Twentieth Century Colonialism and China : Localities, the everyday, and the world
26 Jul 2012-
01 Jan 2017
TL;DR: In this paper, a socio-musicological inquiry about the music in Shanghai during the 1930s and 1940s is carried out, focusing on the Shanghai Municipal Brass Band (Shanghailanders).
Abstract: Acknowledgements Note on Chinese Characters List of Figures Prologue 12 ‘1930s and 1940s Shanghai’: A Socio-Musicological Inquiry Chapter 1 50 International Settlement (Treaty Port I), ‘Trying to listen to the music’: Shanghailanders, Parks, The Shanghai Municipal Brass Band Chapter 2 89 French Concession (Treaty Port II), ‘Aucun instrument de cuivre’: Colonial Rule, Licensed Venues, Musical Soundscape Chapter 3 124 Japanese-Occupied Shanghai, ‘Die gute Unterhaltungsmusik’: Landscape, Refugee Cafés, Sounds of ‘Little Vienna’ Chapter 4 174 Nationalist Shanghai, ‘Nightclub Café’: Taxable Eateries and Claims of a Distinct Musical Sound Epilogue 210 Beyond ‘1930s and 1940s Shanghai’: Reproduction Maps, Repositories, Archival Musicology
02 Jan 2019-Central Asian Survey
TL;DR: The Chinese statist project of occupying, minoritizing and securitizing diffe... as discussed by the authors is an essential myth that animates Chinese nationalism and is the basis for Chinese nationalism.
Abstract: China as a victim rather than a proponent of modern colonialism is an essential myth that animates Chinese nationalism. The Chinese statist project of occupying, minoritizing and securitizing diffe...
01 Jan 2016
TL;DR: New Zealand recognized China as a threat during the mid-1960s and the challenges faced in meeting that perceived threat were discussed in the Ministry of Defence files as discussed by the authors, where New Zealand was an active member of alliances designed to contain the People's Republic of China in South East Asia.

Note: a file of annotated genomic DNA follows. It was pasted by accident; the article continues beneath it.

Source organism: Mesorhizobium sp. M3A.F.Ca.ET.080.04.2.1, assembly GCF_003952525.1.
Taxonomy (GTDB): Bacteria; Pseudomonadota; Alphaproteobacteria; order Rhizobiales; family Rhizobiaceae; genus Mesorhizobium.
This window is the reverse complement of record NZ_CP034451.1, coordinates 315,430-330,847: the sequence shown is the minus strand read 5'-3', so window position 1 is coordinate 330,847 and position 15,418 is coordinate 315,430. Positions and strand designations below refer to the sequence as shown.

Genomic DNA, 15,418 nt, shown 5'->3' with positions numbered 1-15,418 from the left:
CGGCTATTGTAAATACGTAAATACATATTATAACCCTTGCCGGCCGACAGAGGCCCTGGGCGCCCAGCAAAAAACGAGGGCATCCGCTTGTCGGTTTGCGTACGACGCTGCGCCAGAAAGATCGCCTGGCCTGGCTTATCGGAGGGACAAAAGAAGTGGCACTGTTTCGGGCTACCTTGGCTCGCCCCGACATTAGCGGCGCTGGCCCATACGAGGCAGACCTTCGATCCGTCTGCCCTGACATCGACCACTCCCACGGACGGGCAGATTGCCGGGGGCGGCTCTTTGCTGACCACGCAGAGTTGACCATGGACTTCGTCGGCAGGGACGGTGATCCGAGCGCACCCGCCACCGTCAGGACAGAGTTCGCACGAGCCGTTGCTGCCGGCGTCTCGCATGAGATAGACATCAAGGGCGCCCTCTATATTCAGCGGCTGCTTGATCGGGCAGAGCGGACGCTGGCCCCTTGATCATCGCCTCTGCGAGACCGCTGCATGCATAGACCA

Abstract: In 1965 New Zealand was an active member of alliances designed to contain the People’s Republic of China in South East Asia. Late the previous year, the Defence Council had warned Cabinet that New Zealand could be at war with China and/or Indonesia in six months. Less than seven years later New Zealand recognised China, as Britain and the US military presences were exiting from South East Asia. These events bookend a radical reshaping of New Zealand’s defence policies and its attitude towards China. The existing scholarship on New Zealand’s Cold War defence policies has underemphasised the role of China in New Zealand’s grand strategy and the scholarship on Sino-New Zealand relations has also largely ignored defence policy. This thesis uses recently released files from the Ministry of Defence to provide new insight into the construction of China as a threat during the mid-1960s and the challenges faced in meeting that perceived threat. New Zealand’s Forward Defence policy was one designed to contain China and Beijing-supported revolutionary groups in South East Asia. This strategy was predicated on active British or American support for containment. SEATO and ANZAM provided the basis of New Zealand war planning and day-to-day operations in Asia respectively. With the British decision to withdraw from South East Asia and the American quagmire in Vietnam, New Zealand had to reassess its position in South East Asia as containment of China was no longer thought possible. The need for a containment strategy was based upon a conceptualisation of China as a growing and hostile power. This view saw China as eventually developing the means to dominate South East Asia and threaten Australasia directly as Japan had done in 1942. This perception of China changed with the emergence of the Cultural Revolution. New Zealand officials watched from Hong Kong as violence and mass political disorder challenged established sources of authority. They took the view that Mao was in direct command of the revolution and was placing limits on it. The revolution destroyed the notion that China was a growing power bent on external expansion. As Mao moved to dampen the revolution, Beijing moved to re-establish its foreign policy and improve its links with the outside world. Both the means and ends of New Zealand’s grand strategy changed at the same time. New Zealand and its great power allies abandoned the containment project just as views on China shifted. From the end of the 1960s, New Zealand’s Forward Defence efforts ceased to be focused on the containment of China and moved to achieving much more limited goals. New security arrangements were developed to replace the AMDA, ANZAM, and SEATO pacts. The Five Power Defence Arrangements would provide the basis of New Zealand’s defence commitment to South East Asia with only limited assistance from Britain and without China as a significant threat. It is in this context that New Zealand made the decision to recognise China. New Zealand Prime Minister Keith Holyoake long maintained the view that the PRC should enter the United Nations and be recognised by New Zealand, provided the position of Taiwan was preserved. Once the effort to keep Taiwan in the UN was lost, New Zealand moved slowly toward recognition. However, it would take the election of the Third Labour Government for recognition to occur. This move was part of an international trend towards official relations with Beijing, but for New Zealand, the shift was greater as Wellington had moved from seeing China as a growing military threat to a state with which New Zealand could have an official dialogue.